The Book Thief - Markus Zusak

That was when rudy stepped in the eternal stepper

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Unformatted text preview: he dies—we’ll simply need to find a way.” Liesel could have sworn she heard him swallow. A gulp like a blow to the windpipe. “My paint cart, some drop sheets . . .” Liesel entered the kitchen. “Not now, Liesel.” It was Papa who spoke, though he did not look at her. He was watching his warped face in a turned-over spoon. His elbows were buried into the table. The book thief did not retreat. She took a few extra steps and sat down. Her cold hands felt for her sleeves and a sentence dropped from her mouth. “He’s not dead yet.” The words landed on the table and positioned themselves in the middle. All three people looked at them. Half hopes didn’t dare rise any higher. He isn’t dead yet. He isn’t dead yet. It was Rosa who spoke next. “Who’s hungry?” Possibly the only time that Max’s illness didn’t hurt was at dinner. There was no denying it as the three of them sat at the kitchen table with their extra bread and extra soup or potatoes. They all thought it, but no one spoke. In the night, just a few hours later, Liesel awoke and wondered at the height of her heart. (She had learned that expression from The Dream Carrier, which was essentially the complete antithesis of The Whistler — a book about an abandoned child who wanted to be a priest.) She sat up and sucked deeply at the nighttime air. “Liesel?” Papa rolled over. “What is it?” “Nothing, Papa, everything’s good.” But the very moment she’d finished the sentence, she saw exactly what had happened in her dream. ONE SMALL IMAGE For the most part, all is identical. The train moves at the same speed. Copiously, her brother coughs. This time, however, Liesel cannot see his face watching the floor. Slowly, she leans over. Her hand lifts him gently, from his chin, and there in front of her is the wide-eyed face of Max Vandenburg. He stares at her. A feather drops to the floor. The body is bigger now, matching the size of the face. The train screams. “Liesel?” “I said everythin...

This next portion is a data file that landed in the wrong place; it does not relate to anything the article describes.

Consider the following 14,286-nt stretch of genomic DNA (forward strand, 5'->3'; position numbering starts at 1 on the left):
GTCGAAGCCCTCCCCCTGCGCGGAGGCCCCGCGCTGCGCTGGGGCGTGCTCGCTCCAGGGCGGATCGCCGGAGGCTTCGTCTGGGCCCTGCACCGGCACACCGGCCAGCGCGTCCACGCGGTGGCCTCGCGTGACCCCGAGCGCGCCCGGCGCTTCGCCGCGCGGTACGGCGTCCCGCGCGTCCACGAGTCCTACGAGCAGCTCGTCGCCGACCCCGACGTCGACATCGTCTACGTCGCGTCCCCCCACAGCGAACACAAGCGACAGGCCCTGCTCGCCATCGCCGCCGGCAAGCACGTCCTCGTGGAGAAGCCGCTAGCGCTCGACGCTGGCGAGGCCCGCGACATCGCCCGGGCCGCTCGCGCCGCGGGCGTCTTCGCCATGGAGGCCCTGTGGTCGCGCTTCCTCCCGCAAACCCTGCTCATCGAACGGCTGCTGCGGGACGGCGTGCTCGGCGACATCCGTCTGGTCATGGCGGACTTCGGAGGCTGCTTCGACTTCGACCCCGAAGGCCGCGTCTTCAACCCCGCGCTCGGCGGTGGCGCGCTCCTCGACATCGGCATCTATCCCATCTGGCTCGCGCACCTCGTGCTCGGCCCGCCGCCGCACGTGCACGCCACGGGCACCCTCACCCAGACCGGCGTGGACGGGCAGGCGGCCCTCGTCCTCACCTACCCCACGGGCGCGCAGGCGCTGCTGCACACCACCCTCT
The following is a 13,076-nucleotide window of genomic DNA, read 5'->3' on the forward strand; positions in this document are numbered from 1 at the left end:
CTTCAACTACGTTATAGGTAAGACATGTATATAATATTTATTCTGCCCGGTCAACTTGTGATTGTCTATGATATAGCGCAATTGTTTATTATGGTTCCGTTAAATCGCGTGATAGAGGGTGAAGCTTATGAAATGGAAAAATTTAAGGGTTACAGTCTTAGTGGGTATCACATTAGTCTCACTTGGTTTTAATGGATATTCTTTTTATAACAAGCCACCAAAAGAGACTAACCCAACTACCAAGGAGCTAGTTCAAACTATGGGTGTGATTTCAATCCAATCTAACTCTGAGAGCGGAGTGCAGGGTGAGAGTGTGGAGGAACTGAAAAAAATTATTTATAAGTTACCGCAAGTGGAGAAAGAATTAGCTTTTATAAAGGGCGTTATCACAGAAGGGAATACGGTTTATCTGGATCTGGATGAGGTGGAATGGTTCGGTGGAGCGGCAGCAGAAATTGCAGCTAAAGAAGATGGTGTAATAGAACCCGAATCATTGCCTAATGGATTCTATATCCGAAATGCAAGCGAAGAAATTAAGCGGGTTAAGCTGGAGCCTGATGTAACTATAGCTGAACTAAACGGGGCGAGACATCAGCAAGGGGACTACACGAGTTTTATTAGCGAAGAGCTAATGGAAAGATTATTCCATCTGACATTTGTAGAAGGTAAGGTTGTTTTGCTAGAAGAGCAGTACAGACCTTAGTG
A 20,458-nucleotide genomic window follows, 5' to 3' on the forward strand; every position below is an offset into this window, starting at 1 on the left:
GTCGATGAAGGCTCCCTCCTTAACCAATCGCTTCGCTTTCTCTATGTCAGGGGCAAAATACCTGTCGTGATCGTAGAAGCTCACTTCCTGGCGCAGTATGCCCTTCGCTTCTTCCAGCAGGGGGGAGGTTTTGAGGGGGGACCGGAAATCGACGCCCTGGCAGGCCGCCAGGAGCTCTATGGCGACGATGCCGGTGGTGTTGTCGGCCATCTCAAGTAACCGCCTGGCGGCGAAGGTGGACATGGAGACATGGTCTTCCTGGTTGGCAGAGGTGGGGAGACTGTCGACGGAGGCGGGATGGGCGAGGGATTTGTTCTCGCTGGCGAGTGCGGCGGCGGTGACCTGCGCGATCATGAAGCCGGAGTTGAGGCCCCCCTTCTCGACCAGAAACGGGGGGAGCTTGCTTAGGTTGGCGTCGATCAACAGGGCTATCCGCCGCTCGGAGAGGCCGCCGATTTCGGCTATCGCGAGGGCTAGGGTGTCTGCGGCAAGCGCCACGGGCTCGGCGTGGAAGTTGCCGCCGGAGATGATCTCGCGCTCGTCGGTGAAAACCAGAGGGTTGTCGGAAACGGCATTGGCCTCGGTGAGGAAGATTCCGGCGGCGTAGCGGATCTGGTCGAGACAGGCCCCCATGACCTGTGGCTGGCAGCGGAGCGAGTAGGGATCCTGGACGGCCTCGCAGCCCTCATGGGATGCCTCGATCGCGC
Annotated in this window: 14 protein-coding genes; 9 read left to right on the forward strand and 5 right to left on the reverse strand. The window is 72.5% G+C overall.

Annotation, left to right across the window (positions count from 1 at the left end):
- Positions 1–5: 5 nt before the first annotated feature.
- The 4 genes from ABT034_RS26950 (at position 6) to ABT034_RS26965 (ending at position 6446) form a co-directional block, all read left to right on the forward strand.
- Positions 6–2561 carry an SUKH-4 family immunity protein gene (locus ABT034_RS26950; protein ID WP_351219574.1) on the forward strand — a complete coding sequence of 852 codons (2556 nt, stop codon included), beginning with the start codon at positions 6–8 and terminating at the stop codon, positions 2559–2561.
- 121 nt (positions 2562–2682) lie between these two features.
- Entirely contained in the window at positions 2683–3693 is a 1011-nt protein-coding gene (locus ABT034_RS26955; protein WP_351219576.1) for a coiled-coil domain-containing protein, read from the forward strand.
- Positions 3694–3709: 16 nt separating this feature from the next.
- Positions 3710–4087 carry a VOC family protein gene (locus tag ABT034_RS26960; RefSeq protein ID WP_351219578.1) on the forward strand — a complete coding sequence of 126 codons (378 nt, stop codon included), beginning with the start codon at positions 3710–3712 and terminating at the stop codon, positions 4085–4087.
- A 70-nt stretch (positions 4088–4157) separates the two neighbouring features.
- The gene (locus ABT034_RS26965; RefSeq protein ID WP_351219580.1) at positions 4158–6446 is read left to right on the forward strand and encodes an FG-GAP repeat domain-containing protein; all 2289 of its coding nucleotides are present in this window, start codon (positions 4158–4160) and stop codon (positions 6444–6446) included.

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This note was uploaded on 01/17/2014 for the course ENG 99 taught by Professor Michal during the Winter '13 term at CSU Sacramento.

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